"I felt emotionally and mentally that the passion I'd had for the sport wasn't there anymore," said the 27-year-old Tate. "I felt very empty." She was even contemplating taking a break from MMA altogether to regroup, and try to rebuld the fire.
There was another option, but it would require Tate to face one of the tougher challenges of the human condition. Tate would have to stop feeling like a victim and start acting like the hero she knew she could be. She would have to accept that life is sometimes unfair, even in the fight game.
"I felt like after Ronda won, that the UFC decided to get behind her and promote the heck out of her," said Tate. "But the two of us together set the tone and changed [UFC President] Dana White's opinion on women's MMA. It takes two to tango, and even though I was on the losing end, I felt I'd put my heart out there and had done everything I could. It stings a little bit more when you are the loser and see the winner take off and flourish, basically off your defeat. I watched her get all the glory when I thought it was equal parts that went into it, maybe even me more so, because I'd put more time into the sport."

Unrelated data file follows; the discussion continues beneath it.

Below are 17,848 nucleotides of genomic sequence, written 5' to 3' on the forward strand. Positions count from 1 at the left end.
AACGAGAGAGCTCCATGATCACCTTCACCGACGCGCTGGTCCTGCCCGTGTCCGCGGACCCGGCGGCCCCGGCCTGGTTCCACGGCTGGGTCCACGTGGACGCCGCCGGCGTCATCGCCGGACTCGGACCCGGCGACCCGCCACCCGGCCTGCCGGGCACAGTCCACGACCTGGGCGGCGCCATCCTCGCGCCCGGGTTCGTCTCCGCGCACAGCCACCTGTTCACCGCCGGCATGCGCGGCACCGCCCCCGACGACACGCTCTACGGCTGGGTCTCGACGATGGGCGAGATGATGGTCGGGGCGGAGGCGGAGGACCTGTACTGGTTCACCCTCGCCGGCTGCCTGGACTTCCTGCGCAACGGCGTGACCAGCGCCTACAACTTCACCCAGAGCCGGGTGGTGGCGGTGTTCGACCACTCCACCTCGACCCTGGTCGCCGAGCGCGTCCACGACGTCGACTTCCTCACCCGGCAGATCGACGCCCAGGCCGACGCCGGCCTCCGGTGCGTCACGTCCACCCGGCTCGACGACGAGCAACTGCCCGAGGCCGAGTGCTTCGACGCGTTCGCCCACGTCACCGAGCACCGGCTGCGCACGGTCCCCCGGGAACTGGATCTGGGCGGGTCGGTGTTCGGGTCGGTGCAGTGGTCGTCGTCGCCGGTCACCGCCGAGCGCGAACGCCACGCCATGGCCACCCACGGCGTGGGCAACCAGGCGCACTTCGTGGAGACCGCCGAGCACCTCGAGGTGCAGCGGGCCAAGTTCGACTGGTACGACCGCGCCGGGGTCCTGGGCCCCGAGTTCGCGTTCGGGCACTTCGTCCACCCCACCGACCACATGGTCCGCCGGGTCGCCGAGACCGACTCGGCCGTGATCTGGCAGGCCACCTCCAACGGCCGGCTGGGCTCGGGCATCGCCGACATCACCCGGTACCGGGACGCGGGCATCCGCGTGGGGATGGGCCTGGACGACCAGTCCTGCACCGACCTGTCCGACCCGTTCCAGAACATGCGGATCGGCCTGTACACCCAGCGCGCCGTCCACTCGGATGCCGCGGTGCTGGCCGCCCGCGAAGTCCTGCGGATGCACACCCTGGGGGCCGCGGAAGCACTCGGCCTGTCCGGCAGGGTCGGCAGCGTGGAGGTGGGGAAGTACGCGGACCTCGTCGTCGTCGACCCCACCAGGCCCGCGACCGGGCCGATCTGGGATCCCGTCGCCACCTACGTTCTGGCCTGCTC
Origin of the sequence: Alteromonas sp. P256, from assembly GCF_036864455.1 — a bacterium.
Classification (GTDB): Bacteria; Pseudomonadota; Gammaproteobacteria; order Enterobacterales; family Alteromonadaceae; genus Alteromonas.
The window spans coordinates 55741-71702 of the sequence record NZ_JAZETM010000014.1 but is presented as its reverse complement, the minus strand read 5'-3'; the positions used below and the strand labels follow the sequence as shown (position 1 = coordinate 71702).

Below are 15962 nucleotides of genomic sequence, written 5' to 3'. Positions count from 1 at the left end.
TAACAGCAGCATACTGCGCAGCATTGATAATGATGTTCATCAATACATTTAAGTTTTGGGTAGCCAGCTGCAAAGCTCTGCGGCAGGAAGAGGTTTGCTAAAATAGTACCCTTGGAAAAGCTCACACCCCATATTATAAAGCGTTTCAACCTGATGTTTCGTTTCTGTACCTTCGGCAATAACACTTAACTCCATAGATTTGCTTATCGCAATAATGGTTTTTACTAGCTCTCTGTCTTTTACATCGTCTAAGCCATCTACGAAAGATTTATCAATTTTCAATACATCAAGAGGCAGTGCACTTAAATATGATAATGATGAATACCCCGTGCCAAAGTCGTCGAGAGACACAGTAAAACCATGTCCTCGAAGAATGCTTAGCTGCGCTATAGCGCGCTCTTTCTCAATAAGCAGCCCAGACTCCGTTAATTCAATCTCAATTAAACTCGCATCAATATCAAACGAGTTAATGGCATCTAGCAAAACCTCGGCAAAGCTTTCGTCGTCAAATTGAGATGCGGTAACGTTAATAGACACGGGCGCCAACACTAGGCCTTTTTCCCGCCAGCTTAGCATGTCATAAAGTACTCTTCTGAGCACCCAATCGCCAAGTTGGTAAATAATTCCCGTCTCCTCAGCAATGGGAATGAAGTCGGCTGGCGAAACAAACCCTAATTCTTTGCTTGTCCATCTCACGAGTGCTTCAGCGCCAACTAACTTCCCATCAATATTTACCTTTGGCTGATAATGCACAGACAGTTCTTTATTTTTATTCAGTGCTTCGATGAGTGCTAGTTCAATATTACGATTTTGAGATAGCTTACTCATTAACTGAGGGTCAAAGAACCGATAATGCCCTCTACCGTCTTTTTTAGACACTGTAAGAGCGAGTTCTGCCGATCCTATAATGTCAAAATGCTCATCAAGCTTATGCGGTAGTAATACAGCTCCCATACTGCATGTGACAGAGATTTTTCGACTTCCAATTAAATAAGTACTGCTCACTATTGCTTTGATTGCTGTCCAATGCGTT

Tate also felt that a good portion of Rousey's fanfare had come at her and Caraway's expense. In the months surrounding their March title bout, the fighting couple, with limited provocation, had become the targets of the outspoken Rousey's vitriol. Rousey mocked their relationship, often calling Caraway "Mr. Tate" when his girlfriend stuck up for him. Rousey openly speculated about the couple's sex life. She suggested that Caraway, who also served as Tate's longtime coach, had an unhealthy control over his girlfriend.